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What a great trip. First it was four days in Cape Cod, with beautiful weather and old friends (well, they’re really Mark’s old Peace Corps friends, but they feel like my old friends, which is really really nice). Long lazy days of bike riding on the Cape Cod Rail Trail, kayaking around the pond and indulging in Maine Wild Blueberry ice cream cones (yum).

Note the labels on the benches

Note which side we’re sitting on

Long lazy evenings of grilled dinners on the deck, kids playing happily and competitive puzzle-building (yes, puzzles can get competitive!).

Then it was off to Boston, a city filled with nostalgia for me. The kids enjoyed the swam boats in the Public Garden and the Duck Tours past all the historical sites, ending with Braedan steering the amphibious truck in the Charles River. A rainy afternoon at the New England Aquarium, followed by an always-too-short visit with my college roommate and her kids at Quincy Market. When we woke up to rain yet again on Thursday morning, we decided to hit the road early, skipping the planned visit out to Tufts, which was really just for me and would have only been a bunch of brick buildings and grassy hills to everyone else (and probably another ice cream cone for good measure).

All in all, it was a perfect blend of beautiful nature and beautiful city, from cartwheeling in the sand along the ocean to running down the path along the Esplanade. Friends and family, old memories and new memories, good food and, well, … ice cream.

It’s not all fireworks and ice cream cones around here, you know. Austin’s health, current and future, continues to be paramount in our minds and in our lives.

At his appointment last week, his oncologist said that as long as his renal numbers remain fairly steady, we could go two weeks before our next visit. That seemed like a huge vacation — two full weeks with no trips to the hospital! We haven’t had such a significant break since last November. Well, lo and behold, his creatinine was the same as it’s been for several months but his phosphorous level was up enough to warrant a visit to the nephrologist today. She did a series of labs to check for many of the complications that befall patients with chronic kidney failure, like brittle bone disease (caused in part by excess phosphorous in the blood). And, of course, because she switched him to a new blood pressure medication, we’re due back next Wednesday for another visit.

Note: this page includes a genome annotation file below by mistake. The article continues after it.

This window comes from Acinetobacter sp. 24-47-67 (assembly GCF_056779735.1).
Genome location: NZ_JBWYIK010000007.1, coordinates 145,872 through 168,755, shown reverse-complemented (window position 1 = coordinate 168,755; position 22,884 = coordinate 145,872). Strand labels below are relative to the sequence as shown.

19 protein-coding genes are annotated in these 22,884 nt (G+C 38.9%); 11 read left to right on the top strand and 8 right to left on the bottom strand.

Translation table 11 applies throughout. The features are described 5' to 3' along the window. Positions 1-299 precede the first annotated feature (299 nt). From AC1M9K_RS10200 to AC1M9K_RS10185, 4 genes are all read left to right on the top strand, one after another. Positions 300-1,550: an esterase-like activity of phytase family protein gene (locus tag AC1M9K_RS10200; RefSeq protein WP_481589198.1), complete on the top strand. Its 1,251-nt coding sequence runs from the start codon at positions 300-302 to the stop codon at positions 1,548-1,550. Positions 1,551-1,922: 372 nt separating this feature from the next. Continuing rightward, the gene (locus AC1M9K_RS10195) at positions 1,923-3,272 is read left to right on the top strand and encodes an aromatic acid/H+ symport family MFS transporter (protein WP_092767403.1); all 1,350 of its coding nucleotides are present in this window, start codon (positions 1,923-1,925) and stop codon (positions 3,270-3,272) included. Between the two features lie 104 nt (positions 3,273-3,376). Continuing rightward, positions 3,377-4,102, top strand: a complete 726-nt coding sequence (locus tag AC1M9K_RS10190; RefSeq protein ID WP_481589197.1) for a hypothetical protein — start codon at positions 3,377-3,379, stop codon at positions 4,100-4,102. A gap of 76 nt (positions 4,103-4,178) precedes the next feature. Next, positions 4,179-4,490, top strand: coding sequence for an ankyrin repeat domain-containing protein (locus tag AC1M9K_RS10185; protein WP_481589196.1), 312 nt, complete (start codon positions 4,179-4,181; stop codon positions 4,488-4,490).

Then there’s that pesky issue of what to do about Austin’s kidney, which we have yet to resolve. We go through periods where we feel fairly certain that we’ll remove it at the end of the summer, and then we think of a zillion reasons why we shouldn’t.

In terms of his general health (not counting that small issue of his cancer returning), he is much better off now than he would be on dialysis. I forget if I explained that the GFR score is equivalent to percentage of kidney function, but we can basically say that right now Austin’s kidney is functioning at between 25 and 30% of full kidney capacity. Dialysis only replaces about 11% of kidney function (yeah, how’s that for bad news? All that hassle for 11%?), which is why patients with regular kidney disease don’t start dialysis until they have a GFR below 15. So you can see that in that regard, he is much better off as is, chugging along with his defective partial kidney, than with no kidney at all.

It’s a pretty significant distinction after all.  Here’s a child, in his prime years of physical, emotional and academic development, with a major organ functioning at thirty percent versus ten percent. Removing that kidney has implications across the board for him and his longterm health. Not good implications either.

Except for the one good thing that can come out of it. Except for the flipside of our constant dilemma: What if there are tiny invisible cancer cells lying in wait inside that precious kidney? And what if, given this current reprieve from chemo and radiation, they gain strength and gather together, forming a new army ready to wage war on his small body yet again? What if we wait one month, one week, one day too long before making this critical decision? What then?

So we fill our days with ice cream and fireworks, big underdog pushes on the tire swing and extra chapters of the latest favorite (The Trumpet of the Swan) at bedtime. It hovers there, our reality, even when we’re dancing in the crowd to raggae music, Austin spinning in circles around us to the beat of Carlos Jones.  Our reality remains. But while Mark and I can not escape the weight of this decision, our children can.

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February 2020
M T W T F S S
« Jan    
 12
3456789
10111213141516
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242526272829